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Proposed Rule

Airworthiness Directives; Rolls-Royce plc RB211-535 Series Turbofan Engines

Document Details

Information about this document as published in the Federal Register.

Published Document

This document has been published in the Federal Register. Use the PDF linked in the document sidebar for the official electronic format.

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AGENCY:

Federal Aviation Administration, DOT.

ACTION:

Notice of proposed rulemaking (NPRM).

SUMMARY:

This document proposes the adoption of a new airworthiness directive (AD) that is applicable to Rolls-Royce plc RB211-535 series turbofan engines. This proposal would remove from service suspect radial drive steady bearings with certain serial number prefixes, and replace them with serviceable parts. Reports of a number of radial drive steady bearing failures from distinct batches of parts prompted this proposal. The actions specified by the proposed AD are intended to prevent radial drive steady bearing failure, which could result in an in-flight engine shutdown and smoke and fumes in the cabin.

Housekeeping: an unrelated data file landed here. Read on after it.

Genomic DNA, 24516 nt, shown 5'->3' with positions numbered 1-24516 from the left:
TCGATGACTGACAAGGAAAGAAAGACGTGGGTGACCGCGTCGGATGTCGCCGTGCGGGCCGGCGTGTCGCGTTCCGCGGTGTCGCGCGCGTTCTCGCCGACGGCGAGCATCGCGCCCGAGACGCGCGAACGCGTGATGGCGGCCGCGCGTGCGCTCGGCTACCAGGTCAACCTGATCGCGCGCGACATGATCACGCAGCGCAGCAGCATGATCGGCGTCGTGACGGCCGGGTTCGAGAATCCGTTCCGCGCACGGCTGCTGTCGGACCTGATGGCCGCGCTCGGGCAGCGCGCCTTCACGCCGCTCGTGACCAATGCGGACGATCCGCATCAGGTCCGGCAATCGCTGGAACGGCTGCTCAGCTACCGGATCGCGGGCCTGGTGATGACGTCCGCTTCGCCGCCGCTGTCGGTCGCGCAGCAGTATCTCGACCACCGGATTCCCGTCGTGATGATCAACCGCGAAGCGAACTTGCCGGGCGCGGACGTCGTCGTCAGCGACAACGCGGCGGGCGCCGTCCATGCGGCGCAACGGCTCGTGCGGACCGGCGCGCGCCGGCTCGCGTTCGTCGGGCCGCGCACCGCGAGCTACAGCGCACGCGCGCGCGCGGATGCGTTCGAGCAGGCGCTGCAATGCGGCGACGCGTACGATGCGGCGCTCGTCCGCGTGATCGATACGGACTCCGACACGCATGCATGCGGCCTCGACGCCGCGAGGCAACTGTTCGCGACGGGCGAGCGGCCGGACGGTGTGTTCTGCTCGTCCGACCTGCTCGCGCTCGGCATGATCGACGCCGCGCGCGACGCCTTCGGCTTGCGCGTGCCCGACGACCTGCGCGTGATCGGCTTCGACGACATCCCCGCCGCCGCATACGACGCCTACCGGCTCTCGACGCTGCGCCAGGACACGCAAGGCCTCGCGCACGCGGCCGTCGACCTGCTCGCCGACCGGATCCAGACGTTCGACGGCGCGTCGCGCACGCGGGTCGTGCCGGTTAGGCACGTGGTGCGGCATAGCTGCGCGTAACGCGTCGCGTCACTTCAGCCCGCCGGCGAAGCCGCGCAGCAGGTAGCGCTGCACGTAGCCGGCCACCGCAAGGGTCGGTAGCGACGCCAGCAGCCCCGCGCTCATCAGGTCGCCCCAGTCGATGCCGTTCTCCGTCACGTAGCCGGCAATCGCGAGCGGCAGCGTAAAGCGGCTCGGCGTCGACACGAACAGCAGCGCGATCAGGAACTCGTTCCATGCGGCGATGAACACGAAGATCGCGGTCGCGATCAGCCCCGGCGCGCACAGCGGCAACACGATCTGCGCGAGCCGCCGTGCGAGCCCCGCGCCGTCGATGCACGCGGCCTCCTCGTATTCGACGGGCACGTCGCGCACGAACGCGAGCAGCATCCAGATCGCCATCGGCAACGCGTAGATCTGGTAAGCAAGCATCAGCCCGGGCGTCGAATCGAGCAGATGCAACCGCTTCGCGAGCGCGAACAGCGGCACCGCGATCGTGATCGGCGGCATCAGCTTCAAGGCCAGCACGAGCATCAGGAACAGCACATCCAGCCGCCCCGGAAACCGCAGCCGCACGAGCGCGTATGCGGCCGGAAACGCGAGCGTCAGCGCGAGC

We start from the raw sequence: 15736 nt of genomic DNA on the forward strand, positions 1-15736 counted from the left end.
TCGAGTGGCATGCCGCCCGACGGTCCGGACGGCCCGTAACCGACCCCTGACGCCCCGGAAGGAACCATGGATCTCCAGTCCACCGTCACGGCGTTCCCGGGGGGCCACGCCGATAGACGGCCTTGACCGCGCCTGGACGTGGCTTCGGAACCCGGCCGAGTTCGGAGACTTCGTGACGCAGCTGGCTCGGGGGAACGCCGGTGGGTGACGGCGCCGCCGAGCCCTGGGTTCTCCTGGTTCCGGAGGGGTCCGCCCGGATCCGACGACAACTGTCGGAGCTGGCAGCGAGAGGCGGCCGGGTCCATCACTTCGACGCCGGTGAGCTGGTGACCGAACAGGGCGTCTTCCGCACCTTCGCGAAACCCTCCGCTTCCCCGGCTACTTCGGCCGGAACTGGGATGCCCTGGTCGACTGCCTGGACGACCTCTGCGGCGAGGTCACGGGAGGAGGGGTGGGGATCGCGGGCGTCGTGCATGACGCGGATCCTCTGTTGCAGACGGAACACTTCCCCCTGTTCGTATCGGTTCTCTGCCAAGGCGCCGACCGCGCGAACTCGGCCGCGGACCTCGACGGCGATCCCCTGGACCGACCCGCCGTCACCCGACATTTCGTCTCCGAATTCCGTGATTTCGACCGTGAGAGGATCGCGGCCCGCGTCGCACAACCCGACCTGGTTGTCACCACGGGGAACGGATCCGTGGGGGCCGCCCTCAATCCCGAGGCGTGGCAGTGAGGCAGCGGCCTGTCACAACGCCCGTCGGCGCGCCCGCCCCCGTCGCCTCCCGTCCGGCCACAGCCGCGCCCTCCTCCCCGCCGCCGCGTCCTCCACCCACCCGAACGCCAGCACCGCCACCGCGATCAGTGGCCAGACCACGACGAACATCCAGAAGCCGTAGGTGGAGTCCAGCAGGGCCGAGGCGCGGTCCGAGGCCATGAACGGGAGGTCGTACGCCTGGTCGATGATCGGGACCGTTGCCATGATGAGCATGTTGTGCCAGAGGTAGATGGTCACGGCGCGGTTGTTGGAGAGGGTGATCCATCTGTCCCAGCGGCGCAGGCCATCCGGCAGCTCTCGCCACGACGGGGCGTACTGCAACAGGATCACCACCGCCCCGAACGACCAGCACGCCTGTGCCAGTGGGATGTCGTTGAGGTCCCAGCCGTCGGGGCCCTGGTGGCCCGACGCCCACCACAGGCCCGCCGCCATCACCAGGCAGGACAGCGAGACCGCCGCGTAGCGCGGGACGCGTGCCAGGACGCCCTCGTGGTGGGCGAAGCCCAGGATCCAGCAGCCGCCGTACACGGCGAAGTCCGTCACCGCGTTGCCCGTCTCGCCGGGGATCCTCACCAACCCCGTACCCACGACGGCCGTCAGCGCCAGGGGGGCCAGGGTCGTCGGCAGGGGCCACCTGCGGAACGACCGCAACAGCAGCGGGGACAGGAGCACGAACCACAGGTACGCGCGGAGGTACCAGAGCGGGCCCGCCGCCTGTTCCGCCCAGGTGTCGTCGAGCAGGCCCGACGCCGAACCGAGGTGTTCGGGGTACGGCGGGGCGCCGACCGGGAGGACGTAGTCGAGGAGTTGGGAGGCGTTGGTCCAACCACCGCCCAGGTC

DATES:

Comments must be received by April 24, 2000.

ADDRESSES:

Submit comments to the Federal Aviation Administration (FAA), New England Region, Office of the Regional Counsel, Attention: Rules Docket No. 2000-NE-04-AD, 12 New England Executive Park, Burlington, MA 01803-5299. Comments may also be submitted to the Rules Docket by using the following Internet address: “9-ane-adcomment@faa.gov”. Comments may be inspected at this location between 8 a.m. and 4:30 p.m., Monday through Friday, except Federal holidays.

The service information referenced in the proposed rule may be obtained from Rolls-Royce plc, PO Box 31, Derby, England; telephone: International Access Code 011, Country Code 44, 1332-249428, fax International Access Code 011, Country Code 44, 1332-249223. This information may be examined at the FAA, New England Region, Office of the Regional Counsel, 12 New England Executive Park, Burlington, MA.

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FOR FURTHER INFORMATION CONTACT: